Five students at Clemson University were arrested Thursday evening after they refused to end a sit-in in a campus building that has a closing time of 5:30 p.m., WYFF News reported. The students are part of a larger movement that has demanded that Clemson do more to recruit minority students and faculty members and make the campus more inclusive. The student demands state that the university's responses to racial incidents have been insufficient. The university pledged Thursday to do more to recruit and support minority students, but the protesters call those pledges inadequate.
Higher Education Quick Takes
A transgender adjunct professor of English is suing Saginaw Valley State University for sex discrimination for allegedly taking away her administrative position after she began presenting as a woman. According to the suit, filed this month in a Michigan federal court, Charin Davenport has taught at the university since 2007, when she was still presenting as a man. She took on a second, part-time job as coordinator of academic tutoring services in 2011 and was named assistant director of academic programs support in 2012, reporting to Ann Coburn-Collins, director of academic programs support.
Davenport received strong performance reviews, the suit says, until 2013, when she informed the university that she was undergoing a gender transition and intended to dress as a woman from then on. She asked her colleagues for support, but Coburn-Collins made negative comments and told Davenport that she must have had too much free time on her hands, according to the suit.
Coburn-Collins stopped talking to Davenport and two months later informed her that her administrative job was being eliminated for budgetary reasons, the complaint says. When Davenport tried to talk to her former supervisor about what had happened, Coburn-Collins allegedly called her a liar and threw an unspecified object at her, and said that Davenport disgusted her.
Davenport says she lost the job in retaliation for her transition, not budgetary reasons, as stated, and she is seeking an unspecified amount in damages and lost wages. Neither Coburn-Collins nor a Saginaw Valley State spokesperson immediately responded to requests for comment, but the university told The Daily Beast, “We are aware of the lawsuit and we are confident that we will prevail in court, as all the facts come out. SVSU does not tolerate discrimination of any kind. … We support all our students, faculty and staff, including those who are members of the LGBT community. We have a Pride Center on campus to serve those individuals and to contribute toward an inclusive campus environment.”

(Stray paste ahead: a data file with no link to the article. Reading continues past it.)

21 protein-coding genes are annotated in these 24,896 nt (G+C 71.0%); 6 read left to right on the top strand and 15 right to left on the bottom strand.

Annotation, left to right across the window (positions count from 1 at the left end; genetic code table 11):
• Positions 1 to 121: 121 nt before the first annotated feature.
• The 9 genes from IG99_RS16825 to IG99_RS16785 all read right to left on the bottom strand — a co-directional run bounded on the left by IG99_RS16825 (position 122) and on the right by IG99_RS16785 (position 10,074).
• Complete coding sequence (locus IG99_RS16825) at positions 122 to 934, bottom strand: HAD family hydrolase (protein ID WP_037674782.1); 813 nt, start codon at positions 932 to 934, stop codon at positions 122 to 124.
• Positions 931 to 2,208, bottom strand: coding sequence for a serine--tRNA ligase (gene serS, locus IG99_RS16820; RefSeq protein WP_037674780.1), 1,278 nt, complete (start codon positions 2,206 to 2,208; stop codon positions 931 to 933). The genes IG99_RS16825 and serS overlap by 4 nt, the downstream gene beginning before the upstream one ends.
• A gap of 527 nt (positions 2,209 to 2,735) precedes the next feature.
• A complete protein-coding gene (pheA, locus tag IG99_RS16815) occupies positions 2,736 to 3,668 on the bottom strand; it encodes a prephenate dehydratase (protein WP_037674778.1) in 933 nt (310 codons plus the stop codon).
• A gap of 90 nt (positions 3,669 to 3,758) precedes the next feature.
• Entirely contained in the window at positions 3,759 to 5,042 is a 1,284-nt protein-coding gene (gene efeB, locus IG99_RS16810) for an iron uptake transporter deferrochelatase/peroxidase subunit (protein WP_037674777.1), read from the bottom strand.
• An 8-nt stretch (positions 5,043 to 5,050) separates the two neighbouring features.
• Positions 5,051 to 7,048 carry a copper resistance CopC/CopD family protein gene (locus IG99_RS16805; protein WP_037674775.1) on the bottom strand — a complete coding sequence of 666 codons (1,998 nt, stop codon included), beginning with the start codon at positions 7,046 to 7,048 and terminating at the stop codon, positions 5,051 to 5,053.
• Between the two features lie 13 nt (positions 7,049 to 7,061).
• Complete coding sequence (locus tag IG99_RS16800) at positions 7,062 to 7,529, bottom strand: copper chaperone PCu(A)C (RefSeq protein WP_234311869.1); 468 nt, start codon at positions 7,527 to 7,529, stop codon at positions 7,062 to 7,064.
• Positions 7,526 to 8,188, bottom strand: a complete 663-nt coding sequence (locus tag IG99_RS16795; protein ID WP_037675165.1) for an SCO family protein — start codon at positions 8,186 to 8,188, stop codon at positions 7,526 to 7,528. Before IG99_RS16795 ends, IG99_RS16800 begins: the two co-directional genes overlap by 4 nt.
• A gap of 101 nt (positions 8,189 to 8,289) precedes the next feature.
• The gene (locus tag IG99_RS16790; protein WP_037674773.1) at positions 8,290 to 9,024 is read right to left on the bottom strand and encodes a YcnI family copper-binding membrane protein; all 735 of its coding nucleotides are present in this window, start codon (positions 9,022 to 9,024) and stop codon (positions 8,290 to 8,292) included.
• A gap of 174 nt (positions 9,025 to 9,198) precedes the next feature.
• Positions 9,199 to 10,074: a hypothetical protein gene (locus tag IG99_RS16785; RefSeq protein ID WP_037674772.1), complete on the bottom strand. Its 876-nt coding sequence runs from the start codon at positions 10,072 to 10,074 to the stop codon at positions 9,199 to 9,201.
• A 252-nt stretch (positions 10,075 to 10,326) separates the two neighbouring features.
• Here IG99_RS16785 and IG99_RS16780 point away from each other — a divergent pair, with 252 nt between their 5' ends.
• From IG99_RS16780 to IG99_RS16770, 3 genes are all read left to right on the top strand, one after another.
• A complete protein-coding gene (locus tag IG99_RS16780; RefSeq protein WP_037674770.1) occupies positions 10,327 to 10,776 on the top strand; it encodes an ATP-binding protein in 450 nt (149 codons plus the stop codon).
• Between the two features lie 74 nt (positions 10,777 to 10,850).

College students are largely dissatisfied with their campus bookstores -- particularly with their prices, according to a study commissioned by bookstore service provider Akademos. The survey of 1,000 students at two- and four-year institutions found that 89 percent of respondents take the price tag into account when shopping for textbooks, and that 55 percent say prices as their college bookstores are too high. As a result, nearly half of the surveyed students (44 percent) said they never shop at the campus bookstore, choosing online vendors such as Amazon (49 percent) instead.
The main association of for-profit colleges in Washington on Thursday asked Education Secretary John B. King Jr. to delay implementation of the Obama administration’s “gainful employment” rule that is aimed at cracking down on for-profit colleges.
Steve Gunderson, the president and CEO of the Association of Private Sector Colleges and Universities, asked King to delay any penalties for colleges under the rule for one year.
Gunderson said in a letter that the debt-to-earnings ratios by which colleges are judged under the regulation do not accurately capture students’ long-term earnings. He cited recent studies that he said make clear that “recent graduates face significant challenges in finding work related to the value of their degrees.”
The Obama administration on Thursday didn’t provide any indication that it would be willing to entertain the for-profit college group’s request to delay one of its signature higher education policy achievements.
“We’ve received APSCU’s letter and will respond soon, but students and taxpayers deserve not to wait any longer for these commonsense protections,” said Kelly S. Leon, a department spokeswoman.
A federal appeals court earlier this year rejected the for-profit college group’s legal challenge to the administration’s regulations, which took effect last July.
Earlier this month Nebraska Governor Pete Ricketts signed legislation to require the state's public institutions to provide students with detailed annual reports on their projected student loan debt, the Lincoln Journal Star reported.
Under the legislation, which is modeled on an Indiana law, colleges must tell students the total amount of federal loans received, estimates of monthly payments, the number of years they can expect to be in debt and how close they are to aggregate borrowing limits.